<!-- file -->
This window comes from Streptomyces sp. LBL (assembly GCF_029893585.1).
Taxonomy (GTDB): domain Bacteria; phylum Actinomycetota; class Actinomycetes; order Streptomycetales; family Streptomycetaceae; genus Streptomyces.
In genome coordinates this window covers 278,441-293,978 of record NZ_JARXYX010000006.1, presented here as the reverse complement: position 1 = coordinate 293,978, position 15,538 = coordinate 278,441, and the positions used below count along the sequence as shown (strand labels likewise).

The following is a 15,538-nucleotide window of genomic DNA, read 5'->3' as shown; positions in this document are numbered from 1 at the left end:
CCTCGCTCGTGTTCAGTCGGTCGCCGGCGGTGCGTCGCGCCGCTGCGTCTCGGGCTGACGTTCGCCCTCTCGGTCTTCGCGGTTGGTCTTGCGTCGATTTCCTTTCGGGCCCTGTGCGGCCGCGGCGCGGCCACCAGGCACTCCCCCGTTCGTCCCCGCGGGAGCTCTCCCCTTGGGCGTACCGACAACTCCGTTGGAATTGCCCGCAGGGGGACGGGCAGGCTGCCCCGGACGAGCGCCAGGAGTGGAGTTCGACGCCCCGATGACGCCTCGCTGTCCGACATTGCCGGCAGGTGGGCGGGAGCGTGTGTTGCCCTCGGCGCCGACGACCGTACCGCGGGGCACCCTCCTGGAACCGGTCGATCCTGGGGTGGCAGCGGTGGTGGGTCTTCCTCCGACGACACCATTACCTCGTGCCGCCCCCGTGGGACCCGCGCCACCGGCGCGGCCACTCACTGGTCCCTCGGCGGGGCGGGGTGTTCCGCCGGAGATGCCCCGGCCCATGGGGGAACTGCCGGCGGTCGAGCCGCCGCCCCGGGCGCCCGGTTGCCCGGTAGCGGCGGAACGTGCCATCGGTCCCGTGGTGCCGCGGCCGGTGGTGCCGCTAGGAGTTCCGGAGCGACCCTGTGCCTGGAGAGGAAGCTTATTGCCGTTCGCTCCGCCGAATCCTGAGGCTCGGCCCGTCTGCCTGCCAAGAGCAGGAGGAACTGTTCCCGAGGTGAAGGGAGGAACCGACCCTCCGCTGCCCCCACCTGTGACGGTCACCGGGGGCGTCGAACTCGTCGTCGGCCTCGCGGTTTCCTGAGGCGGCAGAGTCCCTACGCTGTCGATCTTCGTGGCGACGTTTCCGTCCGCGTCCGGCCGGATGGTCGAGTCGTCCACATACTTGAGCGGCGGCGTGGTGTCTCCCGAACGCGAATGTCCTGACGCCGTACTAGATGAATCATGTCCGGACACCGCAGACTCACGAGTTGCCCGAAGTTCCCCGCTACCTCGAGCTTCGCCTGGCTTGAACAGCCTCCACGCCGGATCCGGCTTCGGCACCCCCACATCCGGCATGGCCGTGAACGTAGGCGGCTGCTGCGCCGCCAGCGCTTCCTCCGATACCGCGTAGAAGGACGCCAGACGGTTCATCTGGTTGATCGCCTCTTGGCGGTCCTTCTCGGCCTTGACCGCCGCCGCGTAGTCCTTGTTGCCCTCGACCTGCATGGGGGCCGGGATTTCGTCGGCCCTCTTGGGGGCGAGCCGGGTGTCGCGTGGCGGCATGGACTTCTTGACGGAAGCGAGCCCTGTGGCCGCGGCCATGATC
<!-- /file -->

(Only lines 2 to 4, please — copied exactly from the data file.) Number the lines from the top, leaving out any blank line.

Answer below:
Taxonomy (GTDB): domain Bacteria; phylum Actinomycetota; class Actinomycetes; order Streptomycetales; family Streptomycetaceae; genus Streptomyces.
In genome coordinates this window covers 278,441-293,978 of record NZ_JARXYX010000006.1, presented here as the reverse complement: position 1 = coordinate 293,978, position 15,538 = coordinate 278,441, and the positions used below count along the sequence as shown (strand labels likewise).

The following is a 15,538-nucleotide window of genomic DNA, read 5'->3' as shown; positions in this document are numbered from 1 at the left end: